"Still the demand is for more wat
"The investment per acre cropp
ed is unparalleled by any other agri
culture in the world.
"They have absolutely created 98
per cent in value of all the products
of the Territory.
"Their lands can grow other crops
"Ruin them and you ruin Hawaii,
so far as human foresight can pre
"tie who claims otherwise is an
astrologer and sees stars.
"lhey oaseu their agriculture on
contract labor, which, whatever its
faults, bettered the condition of the
"Labor possibly did not always
receive its just dues. Evidently
labor intends to settle that point iu
"The labor situation might have
been bettered in Hawaii, but hind
sight has excelled foresight for a de
cade and a half at least.
"They have supported an educa
t ion al system that has deprived them
of needed labor.
"They have been between the devil
and deep sea of their pocket books
and their missionary consciences.
"The latter have won oftenienougl:
to have them great credit.
"Ownership in plantations is -not
so exclusive, all stockholders may be
termed sugar barons.
"What ails the dear generaf public
and its widespread distress in II a
waii, is what ails 'it the world over
it buys high and is sold out low. .
"It gets into a game where the
cards are staked and the pot already
spoken for. , .
"The plantations are distressed
for labor and are forced to two
choices, First To seek peasant la
bor, Occidental or Oriental, the
world over, at enormous expense.
Second To endeavor to make a place
for more effective, intelligent, ade
quately paid and domiciled self re
specting labor by trying to substitute
The Man with Machinery" for "The
Man with the Hoe."
"Far from this paper to assert the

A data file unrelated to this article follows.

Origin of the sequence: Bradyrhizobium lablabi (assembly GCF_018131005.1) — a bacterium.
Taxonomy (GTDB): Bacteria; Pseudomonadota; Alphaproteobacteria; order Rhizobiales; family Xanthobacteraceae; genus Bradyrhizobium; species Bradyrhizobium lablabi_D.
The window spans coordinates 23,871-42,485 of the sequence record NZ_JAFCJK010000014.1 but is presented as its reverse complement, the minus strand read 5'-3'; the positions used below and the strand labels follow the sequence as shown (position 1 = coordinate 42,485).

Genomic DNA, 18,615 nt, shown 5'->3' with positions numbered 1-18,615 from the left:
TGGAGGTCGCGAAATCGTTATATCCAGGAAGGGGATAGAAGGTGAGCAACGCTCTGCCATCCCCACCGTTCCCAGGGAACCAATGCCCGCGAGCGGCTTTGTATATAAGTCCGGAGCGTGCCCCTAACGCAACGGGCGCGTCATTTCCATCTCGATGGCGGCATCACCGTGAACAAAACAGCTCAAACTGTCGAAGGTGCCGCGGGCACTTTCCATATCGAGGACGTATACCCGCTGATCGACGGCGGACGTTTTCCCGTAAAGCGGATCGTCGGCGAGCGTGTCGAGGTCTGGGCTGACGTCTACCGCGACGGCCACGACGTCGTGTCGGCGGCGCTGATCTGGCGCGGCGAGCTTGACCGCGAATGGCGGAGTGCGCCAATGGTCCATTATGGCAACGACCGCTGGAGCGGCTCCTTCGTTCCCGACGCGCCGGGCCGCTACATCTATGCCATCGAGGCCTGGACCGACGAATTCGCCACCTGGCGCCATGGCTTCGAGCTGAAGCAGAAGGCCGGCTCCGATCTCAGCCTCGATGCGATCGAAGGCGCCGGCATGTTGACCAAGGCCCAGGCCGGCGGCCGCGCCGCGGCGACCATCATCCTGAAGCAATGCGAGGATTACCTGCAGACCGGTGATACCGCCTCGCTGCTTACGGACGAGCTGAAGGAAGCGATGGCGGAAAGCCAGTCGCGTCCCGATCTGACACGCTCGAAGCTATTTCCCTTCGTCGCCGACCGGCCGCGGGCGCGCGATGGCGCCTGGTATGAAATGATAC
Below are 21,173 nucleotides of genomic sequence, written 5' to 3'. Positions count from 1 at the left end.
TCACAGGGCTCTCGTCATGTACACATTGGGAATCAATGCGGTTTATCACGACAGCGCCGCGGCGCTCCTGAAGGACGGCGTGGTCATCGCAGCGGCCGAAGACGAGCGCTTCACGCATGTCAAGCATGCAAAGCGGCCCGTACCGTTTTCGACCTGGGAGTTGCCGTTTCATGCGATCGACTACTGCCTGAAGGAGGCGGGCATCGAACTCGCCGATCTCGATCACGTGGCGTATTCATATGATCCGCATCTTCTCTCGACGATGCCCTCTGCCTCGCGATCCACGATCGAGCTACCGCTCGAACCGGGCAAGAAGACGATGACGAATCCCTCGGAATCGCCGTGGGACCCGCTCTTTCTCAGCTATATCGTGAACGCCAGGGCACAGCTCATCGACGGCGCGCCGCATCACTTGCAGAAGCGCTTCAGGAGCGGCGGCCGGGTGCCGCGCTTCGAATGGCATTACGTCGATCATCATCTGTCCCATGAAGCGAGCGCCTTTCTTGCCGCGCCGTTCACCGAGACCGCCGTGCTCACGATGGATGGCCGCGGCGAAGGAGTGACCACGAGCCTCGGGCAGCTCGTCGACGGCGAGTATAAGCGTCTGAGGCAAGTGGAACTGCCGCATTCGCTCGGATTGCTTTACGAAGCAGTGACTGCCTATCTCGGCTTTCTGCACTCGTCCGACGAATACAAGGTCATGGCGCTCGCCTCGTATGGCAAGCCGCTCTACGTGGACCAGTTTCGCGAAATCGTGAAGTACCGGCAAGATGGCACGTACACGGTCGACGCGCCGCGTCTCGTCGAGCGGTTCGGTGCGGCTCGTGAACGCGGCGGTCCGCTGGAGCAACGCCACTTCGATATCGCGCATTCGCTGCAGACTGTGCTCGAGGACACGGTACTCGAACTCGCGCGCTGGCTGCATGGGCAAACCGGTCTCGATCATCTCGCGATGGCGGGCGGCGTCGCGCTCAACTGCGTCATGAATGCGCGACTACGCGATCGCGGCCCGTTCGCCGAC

machinery can be devised, but to
urge the attempt.- Many more diffi
cult mechanical problems have been
If the plantations should conclude
to make the effort, it is to be hoped
"The Hawaiian Engineering Associa
lion may be a chief factor in creat
ing the various machinery needed
and that the educated young men of
Hawaii may operate it.
"May we hope invention fostered
by the Hawaiian plantations, may
yet dignify labor, and the educators
of Hawaii may teach the dignity and
worth of physical labor?
San Francisco, July 21. George
Collins is beginning to show symp
toms of excessive zeal in the cause of
liberty. Yesterday,, after he had
beeu brought to town from the Ingle
side Jail for the purpose . of arguing
on a motion for his release on a writ
of harbeas corpus before Judge Hub
bard, he defied the law, as personi
bed by Deputy Sheriff J. F. Whalen
and only when threatened with the
handcuffs came to a realization that
the loophole through which he is
seeking to escape from is yet to be
The trouble arose when Collins
wanted to go in one direction and the
deputy sheriff in another.
"The Judge said I could be at liber
ty for .two hours," said Collins
"Come this way."
"You follow me," cried Whelan
"or you'll get in trouble."
"But that isn't being at liberty
, to follow where you want to
lead!" Collins protested.
"I won t take any of your chin
music, uoey orders, or i ll put on
Collins succumbed, but his tempe
was already rumeu by ins expe
rionces in Judge Hubbard's court
Judge Murasky had been called to the
stand, and when it became evident
that many of the points raised by the
applicant were the same as those on
which he had based his applications
for other writs before other Judges
of the Superior Court, Judge Hub
'Unless you can show me that
these points have not been passed on
by the other Judges, I'll deny your
' As Judge Murasky has already de
cided on all the relevant portions of
Collins' contention, there is small
hope that there will be any comfort
for the convicted perjurer in the de
cision on the writ, which is to be rend
ered by Judge Hubbard Tuesday.
Cockran On A
New York, July 19. It is report
ed here that word has come from
Bourke Cockran, who has been for
some time in San Francisco and en
virons, that the details of a- Hearst
Murphy combination are being satis
factorily worked out. Hearst has also
been in San Francisco and environs.